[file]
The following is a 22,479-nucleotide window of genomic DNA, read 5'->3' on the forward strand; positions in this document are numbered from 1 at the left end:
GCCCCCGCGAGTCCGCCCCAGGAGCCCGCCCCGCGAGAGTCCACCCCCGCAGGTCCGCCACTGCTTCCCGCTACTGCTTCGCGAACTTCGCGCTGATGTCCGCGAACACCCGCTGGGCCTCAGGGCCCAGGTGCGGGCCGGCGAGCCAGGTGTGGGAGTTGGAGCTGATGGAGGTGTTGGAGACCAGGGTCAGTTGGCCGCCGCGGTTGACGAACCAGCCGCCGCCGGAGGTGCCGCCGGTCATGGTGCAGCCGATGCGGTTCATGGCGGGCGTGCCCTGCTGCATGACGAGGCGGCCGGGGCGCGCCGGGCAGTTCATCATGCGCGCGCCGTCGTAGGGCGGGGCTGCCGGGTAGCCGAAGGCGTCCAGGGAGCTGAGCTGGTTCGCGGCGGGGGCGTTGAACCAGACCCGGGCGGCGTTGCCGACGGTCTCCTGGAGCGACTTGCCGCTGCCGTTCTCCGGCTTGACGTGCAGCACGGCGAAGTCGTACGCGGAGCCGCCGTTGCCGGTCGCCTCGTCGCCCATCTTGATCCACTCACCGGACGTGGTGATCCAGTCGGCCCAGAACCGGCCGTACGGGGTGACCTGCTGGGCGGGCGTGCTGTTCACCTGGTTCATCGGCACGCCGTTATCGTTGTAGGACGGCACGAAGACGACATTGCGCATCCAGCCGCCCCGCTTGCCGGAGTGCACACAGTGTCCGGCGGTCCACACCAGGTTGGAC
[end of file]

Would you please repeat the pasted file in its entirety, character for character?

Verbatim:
The following is a 22,479-nucleotide window of genomic DNA, read 5'->3' on the forward strand; positions in this document are numbered from 1 at the left end:
GCCCCCGCGAGTCCGCCCCAGGAGCCCGCCCCGCGAGAGTCCACCCCCGCAGGTCCGCCACTGCTTCCCGCTACTGCTTCGCGAACTTCGCGCTGATGTCCGCGAACACCCGCTGGGCCTCAGGGCCCAGGTGCGGGCCGGCGAGCCAGGTGTGGGAGTTGGAGCTGATGGAGGTGTTGGAGACCAGGGTCAGTTGGCCGCCGCGGTTGACGAACCAGCCGCCGCCGGAGGTGCCGCCGGTCATGGTGCAGCCGATGCGGTTCATGGCGGGCGTGCCCTGCTGCATGACGAGGCGGCCGGGGCGCGCCGGGCAGTTCATCATGCGCGCGCCGTCGTAGGGCGGGGCTGCCGGGTAGCCGAAGGCGTCCAGGGAGCTGAGCTGGTTCGCGGCGGGGGCGTTGAACCAGACCCGGGCGGCGTTGCCGACGGTCTCCTGGAGCGACTTGCCGCTGCCGTTCTCCGGCTTGACGTGCAGCACGGCGAAGTCGTACGCGGAGCCGCCGTTGCCGGTCGCCTCGTCGCCCATCTTGATCCACTCACCGGACGTGGTGATCCAGTCGGCCCAGAACCGGCCGTACGGGGTGACCTGCTGGGCGGGCGTGCTGTTCACCTGGTTCATCGGCACGCCGTTATCGTTGTAGGACGGCACGAAGACGACATTGCGCATCCAGCCGCCCCGCTTGCCGGAGTGCACACAGTGTCCGGCGGTCCACACCAGGTTGGAC